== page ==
Each January, the Renk Agribusiness Institute hosts the Wisconsin Ag Outlook Forum and releases the Status of Wisconsin Agriculture report—a sure sign for the agricultural business community that the new year is here. And each fall sees the arrival of a new cohort of Renk Scholars, undergraduates selected for a scholarship program emphasizing leadership in contemporary agricultural issues and agribusiness.
The Renk Agribusiness Institute was founded 20 years ago to coordinate the university’s agribusiness teaching, research and outreach activities, provide financial assistance to students pursuing agribusiness degrees and offer professional development programs for agribusiness executives. The institute originated with a gift from the Renk family of Sun Prairie, founders of the Renk Seed Company. The institute is housed in the Department of Agricultural and Applied Economics (AAE) and draws on the expertise of faculty from across campus.
This year the institute has a new director: AAE professor Paul Mitchell, who is eager to increase the visibility and reputation of agriculture and agribusiness in CALS and UW and build more connections between the campus and agribusinesses in the state and region.
“Whether by offering educational and training opportunities for agribusiness professionals, or exploring new options to facilitate connections between campus and the state’s ag industry, the institute can play an important role to help maintain and enhance the innovation capacity of Wisconsin agribusiness,” Mitchell says.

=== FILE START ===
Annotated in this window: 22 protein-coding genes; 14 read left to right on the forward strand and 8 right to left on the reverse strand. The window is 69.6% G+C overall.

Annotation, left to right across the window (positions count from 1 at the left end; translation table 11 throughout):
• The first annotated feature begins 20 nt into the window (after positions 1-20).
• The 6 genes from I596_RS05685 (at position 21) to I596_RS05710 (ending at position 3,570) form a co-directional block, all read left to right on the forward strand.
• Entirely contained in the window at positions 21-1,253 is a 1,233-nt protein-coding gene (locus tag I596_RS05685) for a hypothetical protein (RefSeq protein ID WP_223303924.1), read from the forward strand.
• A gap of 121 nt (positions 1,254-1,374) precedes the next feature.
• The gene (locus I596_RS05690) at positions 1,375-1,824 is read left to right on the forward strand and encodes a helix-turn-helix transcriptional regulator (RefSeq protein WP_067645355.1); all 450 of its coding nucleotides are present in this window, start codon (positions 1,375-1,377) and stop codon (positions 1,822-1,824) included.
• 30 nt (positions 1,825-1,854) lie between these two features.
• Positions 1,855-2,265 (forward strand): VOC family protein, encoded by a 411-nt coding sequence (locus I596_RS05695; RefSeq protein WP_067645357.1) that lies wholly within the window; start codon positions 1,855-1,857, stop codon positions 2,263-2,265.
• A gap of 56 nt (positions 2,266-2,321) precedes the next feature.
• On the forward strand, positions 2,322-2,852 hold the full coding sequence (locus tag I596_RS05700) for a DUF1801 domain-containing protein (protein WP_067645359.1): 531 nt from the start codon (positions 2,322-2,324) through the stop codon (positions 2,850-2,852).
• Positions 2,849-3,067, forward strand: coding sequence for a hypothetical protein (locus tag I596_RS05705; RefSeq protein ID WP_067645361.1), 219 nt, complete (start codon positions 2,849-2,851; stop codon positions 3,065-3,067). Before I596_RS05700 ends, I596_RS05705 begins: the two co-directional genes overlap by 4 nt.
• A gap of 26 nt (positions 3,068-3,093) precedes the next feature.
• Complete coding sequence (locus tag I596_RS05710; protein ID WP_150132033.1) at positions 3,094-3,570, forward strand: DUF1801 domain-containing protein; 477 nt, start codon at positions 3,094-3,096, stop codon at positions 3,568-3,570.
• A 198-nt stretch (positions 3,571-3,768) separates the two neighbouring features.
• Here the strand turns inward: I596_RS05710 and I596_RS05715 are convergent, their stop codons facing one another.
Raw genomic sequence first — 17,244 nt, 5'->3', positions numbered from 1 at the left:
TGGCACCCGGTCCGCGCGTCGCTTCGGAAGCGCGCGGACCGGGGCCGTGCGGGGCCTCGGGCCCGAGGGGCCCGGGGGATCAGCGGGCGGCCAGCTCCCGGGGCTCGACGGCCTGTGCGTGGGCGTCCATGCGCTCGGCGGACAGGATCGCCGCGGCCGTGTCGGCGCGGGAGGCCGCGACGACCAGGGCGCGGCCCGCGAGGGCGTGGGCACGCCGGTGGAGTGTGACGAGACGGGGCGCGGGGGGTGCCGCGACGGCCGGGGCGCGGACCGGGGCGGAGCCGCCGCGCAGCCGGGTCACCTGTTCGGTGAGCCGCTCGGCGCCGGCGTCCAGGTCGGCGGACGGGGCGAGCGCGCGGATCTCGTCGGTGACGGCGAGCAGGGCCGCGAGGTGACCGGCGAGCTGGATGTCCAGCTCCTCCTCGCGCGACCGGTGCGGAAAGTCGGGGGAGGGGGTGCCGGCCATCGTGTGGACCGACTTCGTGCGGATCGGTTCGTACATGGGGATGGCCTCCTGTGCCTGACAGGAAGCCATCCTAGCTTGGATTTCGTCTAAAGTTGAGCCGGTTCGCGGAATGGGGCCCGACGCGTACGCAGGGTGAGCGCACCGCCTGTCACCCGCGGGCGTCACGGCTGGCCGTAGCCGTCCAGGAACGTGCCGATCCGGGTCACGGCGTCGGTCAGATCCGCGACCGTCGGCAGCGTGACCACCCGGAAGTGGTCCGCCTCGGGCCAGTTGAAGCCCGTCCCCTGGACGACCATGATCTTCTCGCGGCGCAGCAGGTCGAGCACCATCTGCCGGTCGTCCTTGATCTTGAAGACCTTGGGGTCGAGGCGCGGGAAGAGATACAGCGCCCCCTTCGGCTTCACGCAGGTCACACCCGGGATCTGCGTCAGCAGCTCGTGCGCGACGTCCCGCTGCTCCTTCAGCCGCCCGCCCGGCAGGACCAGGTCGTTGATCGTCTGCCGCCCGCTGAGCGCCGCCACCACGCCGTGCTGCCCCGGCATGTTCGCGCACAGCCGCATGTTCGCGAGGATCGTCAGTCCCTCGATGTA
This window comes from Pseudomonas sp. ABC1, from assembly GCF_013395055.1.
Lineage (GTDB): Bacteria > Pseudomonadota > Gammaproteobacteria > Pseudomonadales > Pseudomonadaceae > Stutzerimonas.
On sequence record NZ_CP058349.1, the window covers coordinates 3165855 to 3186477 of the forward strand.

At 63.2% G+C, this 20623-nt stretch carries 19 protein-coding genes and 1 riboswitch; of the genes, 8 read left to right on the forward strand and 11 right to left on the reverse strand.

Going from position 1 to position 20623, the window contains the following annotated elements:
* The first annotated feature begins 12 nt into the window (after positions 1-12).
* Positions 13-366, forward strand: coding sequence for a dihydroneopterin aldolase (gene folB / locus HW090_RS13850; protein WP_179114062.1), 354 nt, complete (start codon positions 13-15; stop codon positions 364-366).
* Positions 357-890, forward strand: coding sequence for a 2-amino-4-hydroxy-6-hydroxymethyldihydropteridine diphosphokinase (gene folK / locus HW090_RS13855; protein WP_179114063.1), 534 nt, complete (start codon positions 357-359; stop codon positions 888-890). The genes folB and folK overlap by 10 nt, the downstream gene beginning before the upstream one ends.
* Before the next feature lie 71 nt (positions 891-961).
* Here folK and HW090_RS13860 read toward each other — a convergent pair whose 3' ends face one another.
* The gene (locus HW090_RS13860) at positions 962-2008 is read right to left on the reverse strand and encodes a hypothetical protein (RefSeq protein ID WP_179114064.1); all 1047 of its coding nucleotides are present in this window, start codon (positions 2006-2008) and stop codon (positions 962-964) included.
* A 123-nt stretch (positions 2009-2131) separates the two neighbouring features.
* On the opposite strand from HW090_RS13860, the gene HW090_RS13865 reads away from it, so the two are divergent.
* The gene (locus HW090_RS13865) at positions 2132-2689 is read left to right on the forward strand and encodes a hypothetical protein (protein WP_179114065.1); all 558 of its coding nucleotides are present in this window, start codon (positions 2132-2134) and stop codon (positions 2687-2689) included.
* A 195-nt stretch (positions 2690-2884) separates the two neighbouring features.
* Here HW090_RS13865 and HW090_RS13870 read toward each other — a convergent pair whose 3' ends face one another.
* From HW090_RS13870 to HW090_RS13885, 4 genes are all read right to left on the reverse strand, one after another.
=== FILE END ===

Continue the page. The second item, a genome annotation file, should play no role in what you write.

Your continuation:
The Renk Scholars program offers a great way to help fuel growth, notes Mitchell.
“I inherited a solid student program from my predecessors, with a thriving agribusiness management club and a number of undergraduates participating in national student competitions,” says Mitchell. “Through the high-caliber work of the students, I hope to build the program’s reputation and visibility on campus and especially in the private sector as the number of Renk alums continues to grow. Through these experiences, we’re establishing cohorts among the students that generate synergies—and lifelong connections for both students and campus to capitalize on.”
Mitchell, along with colleagues on campus and partners around the state, a committed board of advisors and new associate director Jeremy Beach, is taking time this year to consider exactly how the institute should grow.
“There’s plenty of work to do and we are still in the visioning stages,” says Mitchell. “I’ve been looking more carefully at data analytics or ‘big data’ as a possible focus for the institute as it builds on the strengths of the department and college, but we have many other ideas on the table as well.”
Click here for more information on the Renk Agribusiness Institute and the Renk Scholars Program.
This article was originally published in the Spring 2017 issue of Grow magazine.This entry was posted in Economic and Community Development, Food Systems, Highlights and tagged agricultural and applied economics by Ben. Bookmark the permalink.